Jean Giono with Lucien Jacques
Sunday, December 2, 2012
Jean Giono (30 March 1895 – 8 October 1970) was a French author who wrote works of fiction mostly set in the
region of France.
At the outbreak of World War I he was called up for military service, and the horrors he experienced on the front lines turned him into a lifelong and ardent pacifist. In 1919, he returned to his work at a bank and a year later, married a childhood friend with whom he had two children. Following the success of his first novel, Colline (1929), he left the bank in 1930 to dedicate himself to writing on a full-time basis.
Giono’s best-known work is probably the short story The Man who Planted Trees
(and 1987 film). This optimistic tale of a man who brings a deserted valley
back to life by planting trees reflects Giono’s long-standing love of the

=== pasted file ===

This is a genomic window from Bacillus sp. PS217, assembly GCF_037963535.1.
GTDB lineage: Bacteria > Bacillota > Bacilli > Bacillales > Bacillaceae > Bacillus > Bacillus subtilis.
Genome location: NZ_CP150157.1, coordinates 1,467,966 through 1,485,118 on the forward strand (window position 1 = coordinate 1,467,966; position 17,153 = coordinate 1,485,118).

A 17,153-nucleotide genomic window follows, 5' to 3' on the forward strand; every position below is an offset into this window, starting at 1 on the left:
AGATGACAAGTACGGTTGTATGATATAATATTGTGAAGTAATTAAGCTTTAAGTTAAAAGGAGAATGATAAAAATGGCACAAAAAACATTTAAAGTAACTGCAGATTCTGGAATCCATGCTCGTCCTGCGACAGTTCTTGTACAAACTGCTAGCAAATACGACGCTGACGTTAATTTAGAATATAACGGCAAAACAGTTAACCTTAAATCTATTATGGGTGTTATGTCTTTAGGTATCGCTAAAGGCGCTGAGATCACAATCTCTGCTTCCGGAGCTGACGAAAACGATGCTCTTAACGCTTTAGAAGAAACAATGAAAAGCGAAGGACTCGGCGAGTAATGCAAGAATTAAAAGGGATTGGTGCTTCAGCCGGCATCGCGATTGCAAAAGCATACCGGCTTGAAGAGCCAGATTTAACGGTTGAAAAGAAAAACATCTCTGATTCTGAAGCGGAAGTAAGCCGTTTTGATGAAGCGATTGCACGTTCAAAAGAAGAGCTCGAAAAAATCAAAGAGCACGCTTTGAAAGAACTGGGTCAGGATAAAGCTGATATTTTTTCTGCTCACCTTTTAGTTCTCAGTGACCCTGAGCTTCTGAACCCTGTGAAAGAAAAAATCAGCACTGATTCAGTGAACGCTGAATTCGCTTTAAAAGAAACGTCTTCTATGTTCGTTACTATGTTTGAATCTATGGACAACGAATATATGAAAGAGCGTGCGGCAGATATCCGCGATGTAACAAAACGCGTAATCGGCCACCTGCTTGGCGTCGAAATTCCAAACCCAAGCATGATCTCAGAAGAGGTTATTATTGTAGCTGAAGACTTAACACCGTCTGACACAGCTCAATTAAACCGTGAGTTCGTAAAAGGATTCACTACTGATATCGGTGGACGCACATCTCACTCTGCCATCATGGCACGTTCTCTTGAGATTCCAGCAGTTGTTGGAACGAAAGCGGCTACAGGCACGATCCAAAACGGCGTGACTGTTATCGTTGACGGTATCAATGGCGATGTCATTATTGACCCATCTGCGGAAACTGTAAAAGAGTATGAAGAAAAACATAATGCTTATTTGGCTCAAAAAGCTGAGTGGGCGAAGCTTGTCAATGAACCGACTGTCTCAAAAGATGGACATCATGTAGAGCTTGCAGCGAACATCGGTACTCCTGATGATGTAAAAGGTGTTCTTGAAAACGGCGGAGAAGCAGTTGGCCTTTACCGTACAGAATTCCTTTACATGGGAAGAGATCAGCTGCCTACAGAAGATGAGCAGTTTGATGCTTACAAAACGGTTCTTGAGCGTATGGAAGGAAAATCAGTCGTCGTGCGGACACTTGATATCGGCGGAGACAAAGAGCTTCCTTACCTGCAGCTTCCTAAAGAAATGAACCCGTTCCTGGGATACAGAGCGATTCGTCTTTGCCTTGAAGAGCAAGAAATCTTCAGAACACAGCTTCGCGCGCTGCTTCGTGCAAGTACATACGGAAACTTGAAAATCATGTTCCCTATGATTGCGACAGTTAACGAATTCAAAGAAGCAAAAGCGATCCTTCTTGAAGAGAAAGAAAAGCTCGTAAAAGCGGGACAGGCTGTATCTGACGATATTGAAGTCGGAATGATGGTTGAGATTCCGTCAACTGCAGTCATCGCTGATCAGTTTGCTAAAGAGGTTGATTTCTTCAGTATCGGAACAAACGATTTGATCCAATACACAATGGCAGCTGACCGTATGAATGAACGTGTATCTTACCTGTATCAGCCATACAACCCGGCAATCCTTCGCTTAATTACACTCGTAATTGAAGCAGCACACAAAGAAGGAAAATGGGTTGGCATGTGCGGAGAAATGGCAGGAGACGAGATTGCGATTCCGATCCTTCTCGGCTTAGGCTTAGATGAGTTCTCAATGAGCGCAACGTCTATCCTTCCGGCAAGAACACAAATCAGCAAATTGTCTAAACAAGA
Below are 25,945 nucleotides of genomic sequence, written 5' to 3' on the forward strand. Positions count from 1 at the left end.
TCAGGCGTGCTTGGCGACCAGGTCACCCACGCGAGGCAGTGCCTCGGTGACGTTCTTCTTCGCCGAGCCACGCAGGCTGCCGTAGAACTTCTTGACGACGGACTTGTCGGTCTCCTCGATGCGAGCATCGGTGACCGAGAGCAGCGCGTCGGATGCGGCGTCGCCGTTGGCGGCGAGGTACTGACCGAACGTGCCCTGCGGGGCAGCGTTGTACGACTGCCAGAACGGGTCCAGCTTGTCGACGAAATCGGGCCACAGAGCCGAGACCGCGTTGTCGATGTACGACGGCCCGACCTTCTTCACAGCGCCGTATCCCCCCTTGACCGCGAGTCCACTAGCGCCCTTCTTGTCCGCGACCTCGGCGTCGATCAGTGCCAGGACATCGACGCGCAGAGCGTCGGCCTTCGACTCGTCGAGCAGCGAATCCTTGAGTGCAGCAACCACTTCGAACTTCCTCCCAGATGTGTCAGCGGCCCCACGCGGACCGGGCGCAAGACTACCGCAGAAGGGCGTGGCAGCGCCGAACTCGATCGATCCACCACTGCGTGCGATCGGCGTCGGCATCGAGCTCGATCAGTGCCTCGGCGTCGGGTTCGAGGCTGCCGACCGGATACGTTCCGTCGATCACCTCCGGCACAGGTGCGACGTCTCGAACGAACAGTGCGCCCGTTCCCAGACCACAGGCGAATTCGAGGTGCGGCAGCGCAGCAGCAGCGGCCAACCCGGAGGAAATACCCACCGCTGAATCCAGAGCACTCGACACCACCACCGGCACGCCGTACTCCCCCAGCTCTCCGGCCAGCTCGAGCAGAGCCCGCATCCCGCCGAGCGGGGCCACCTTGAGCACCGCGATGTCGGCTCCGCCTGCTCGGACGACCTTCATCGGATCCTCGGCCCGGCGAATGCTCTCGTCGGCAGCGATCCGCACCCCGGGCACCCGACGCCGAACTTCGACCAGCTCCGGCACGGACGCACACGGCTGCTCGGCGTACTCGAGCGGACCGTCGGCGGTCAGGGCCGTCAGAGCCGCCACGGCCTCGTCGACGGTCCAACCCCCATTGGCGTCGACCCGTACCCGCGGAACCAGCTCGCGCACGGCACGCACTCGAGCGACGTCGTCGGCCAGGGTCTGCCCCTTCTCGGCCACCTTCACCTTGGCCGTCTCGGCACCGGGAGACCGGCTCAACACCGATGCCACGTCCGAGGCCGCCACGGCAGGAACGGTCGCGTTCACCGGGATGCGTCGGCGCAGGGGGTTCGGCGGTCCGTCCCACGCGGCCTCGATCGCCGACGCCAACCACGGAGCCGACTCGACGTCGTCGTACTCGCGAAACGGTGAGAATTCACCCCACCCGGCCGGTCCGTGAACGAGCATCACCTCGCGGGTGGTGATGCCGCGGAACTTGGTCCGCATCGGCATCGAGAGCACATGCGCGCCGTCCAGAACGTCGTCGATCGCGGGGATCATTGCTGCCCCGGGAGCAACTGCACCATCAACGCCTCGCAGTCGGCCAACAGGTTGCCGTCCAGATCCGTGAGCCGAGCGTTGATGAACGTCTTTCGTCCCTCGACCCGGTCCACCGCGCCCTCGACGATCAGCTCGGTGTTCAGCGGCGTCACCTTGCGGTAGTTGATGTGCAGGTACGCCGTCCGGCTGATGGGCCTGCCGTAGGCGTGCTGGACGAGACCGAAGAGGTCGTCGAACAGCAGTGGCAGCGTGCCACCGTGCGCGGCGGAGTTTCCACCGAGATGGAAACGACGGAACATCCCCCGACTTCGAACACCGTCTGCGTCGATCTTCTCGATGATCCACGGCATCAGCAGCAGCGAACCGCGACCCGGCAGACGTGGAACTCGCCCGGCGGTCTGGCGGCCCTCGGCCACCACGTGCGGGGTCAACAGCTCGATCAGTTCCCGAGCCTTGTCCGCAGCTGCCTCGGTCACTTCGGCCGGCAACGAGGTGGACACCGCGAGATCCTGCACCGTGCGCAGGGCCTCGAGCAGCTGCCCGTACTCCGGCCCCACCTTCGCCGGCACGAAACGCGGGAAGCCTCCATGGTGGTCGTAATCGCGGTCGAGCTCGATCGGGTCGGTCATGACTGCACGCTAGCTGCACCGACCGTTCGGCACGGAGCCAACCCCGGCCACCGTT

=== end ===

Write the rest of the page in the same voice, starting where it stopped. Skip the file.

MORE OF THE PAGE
natural world, an attitude that made him a precursor to the modern ecological
movement. He thus declined to receive any royalties from this text, and granted
free use to anyone who wanted to distribute or translate it.
In his later years, Giono was honoured with the Prince Rainier of Monaco literary prize in 1953, awarded for his lifetime achievements, was elected to the Académie Goncourt in 1954, and became a member of the Conseil Littéraire of Monaco in 1963.
Jean Giono (R, with beret) with friend
Giono died of a heart attack in 1970.